The recent reaffirmation by the
Congress of its governing model of dual centres of power,
notwithstanding party general secretary Digvijaya Singh's caveat,
was further substantiated by Manmohan Singh's and Rahul Gandhi's
addresses to the Confederation of Indian Industry (CII).
While the prime minister reiterated the government's commitment to
reforms, the Congress vice president outlined his vision for the
country's progress. In doing so, Rahul can be said to have given
glimpses of his great grandfather, Jawaharlal Nehru's
It was evident that Rahul is much more of a thinker than either
his grandmother, Indira, who was a ruthless practitioner of
realpolitik, or his father, Rajiv, who didn't have the time to
develop his vision, or his mother, Sonia, who has been preoccupied
with the nuts and bolts of politics instead of formulating a broad
It is Rahul's interest in theorizing about the system rather than
being involved in the nitty-gritty of administration which
explains why he refused to accept a ministerial post, although
Manmohan Singh had said he would have been happy to have him in
And, now, the same unwillingness is clearly the reason why Rahul
has not only been shying away from the speculation about becoming
prime minister, but has even started mocking the idea by
emphasizing its irrelevance for him.
Instead, he wants to delineate his outlook for this "beehive" of a
country, different in his view from the concept of a lumbering
elephant, which is usually projected in contrast to the energetic
Chinese dragon. For Rahul, the beehive comprises a billion-plus
people who are throbbing with energy. It is this energy which he
wants the industrial magnates to tap.
Inclusiveness is obviously the central feature of this vision.
But, in case the CII mistakes this assertion as a socialistic plea
for the empowerment of the downtrodden at the expense of the rest,
Rahul clarified that he wants to take along everyone - the
struggling poor, the aspiring middle class and the thriving
business community which, he said, provided the "cutting edge" of
advancement. This certificate to the mercantile class marks a
sharp departure from the Congress's earlier patrician disdain for
the grasping businessman.
It is clear that Rahul's viewpoint is different from Sonia's,
whose emphasis has been on a paternalistic allocation of doles and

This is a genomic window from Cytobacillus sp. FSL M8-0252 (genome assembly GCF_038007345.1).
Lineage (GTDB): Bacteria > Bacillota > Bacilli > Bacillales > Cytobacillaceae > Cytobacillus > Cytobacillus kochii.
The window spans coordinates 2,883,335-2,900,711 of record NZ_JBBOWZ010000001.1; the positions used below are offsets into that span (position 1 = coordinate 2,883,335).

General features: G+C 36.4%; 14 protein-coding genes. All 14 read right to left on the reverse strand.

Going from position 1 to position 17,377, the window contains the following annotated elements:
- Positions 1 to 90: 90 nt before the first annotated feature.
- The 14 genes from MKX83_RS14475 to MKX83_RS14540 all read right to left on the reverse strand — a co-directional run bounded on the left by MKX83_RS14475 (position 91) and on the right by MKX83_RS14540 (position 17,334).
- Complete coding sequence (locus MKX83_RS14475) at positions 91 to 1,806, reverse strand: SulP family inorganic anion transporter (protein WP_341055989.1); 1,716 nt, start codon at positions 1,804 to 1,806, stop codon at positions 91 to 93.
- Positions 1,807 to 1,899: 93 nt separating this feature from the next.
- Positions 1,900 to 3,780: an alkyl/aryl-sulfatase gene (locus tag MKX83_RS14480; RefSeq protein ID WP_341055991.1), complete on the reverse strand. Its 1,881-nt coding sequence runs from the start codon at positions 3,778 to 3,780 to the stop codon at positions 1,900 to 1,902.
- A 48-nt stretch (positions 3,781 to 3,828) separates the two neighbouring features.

jobs to targeted groups selected through caste-based reservations.
Hence her insistence on reviving the idea of including castes in
the census data after a gap of eight decades.
In the last few months, however, Rahul appears to have influenced
his mother to shed some of her left-leaning predilections and
speak of the "aspirational" middle class. Considering that he
represents the future, it can be assumed that he will take the
Congress along a path which defies a neat left-right
In a way, it is fairly revolutionary since Rahul intends to
overhaul the entire system by taking the power away from MPs and
MLAs and investing it in the village pradhans or heads of the
local panchayats. Earlier, too, he had spoken of his wish to do
away with the coteries or select groups of people in the parties,
including the Congress, which take all the decisions.
While the idea is laudable - it is really an iteration of the
process of decentralization which has long been talked about -
Rahul gave no indication as to how he was going to implement it
and whether he would begin by breaking up the 'high command'
structure comprising his mother and himself.
In the absence of specifics, it isn't surprising that the
Bharatiya Janata Party (BJP) has accused him of being "confused".
It is possible, of course, that he hasn't yet given his ideas a
concrete shape. But, if his objective is really to shake up the
organizational structure, then it is obvious that, first, he will
not take up the onerous job of being prime minister in the
foreseeable future. And, secondly, that his primary focus may not
be on the forthcoming general election at all. After all, a leader
engaged in the process of reinventing his party will not be able
to concentrate on the dos and don'ts of a major contest.
It is probably this scenario which made Manmohan Singh hint at his
continuance as prime minister if the United Progressive Alliance (UPA)
wins a third term in office. What this also means is that he will
have freer run in pushing for reforms unlike the earlier period
when Sonia's focus on the leftist prescriptions of the National
Advisory Council led by her impeded the reforms process.
The fallout cannot but be beneficial for the UPA since a buoyant
economy will boost its political prospects. At the same time, if
Rahul can seriously introduce an element of democratic functioning
in the Congress, then the party can hope to return to its glory
days when its corridors of power in the centre and in the states
were full of towering personalities.
Amulya Ganguli is a political analyst. He can be
reached at firstname.lastname@example.org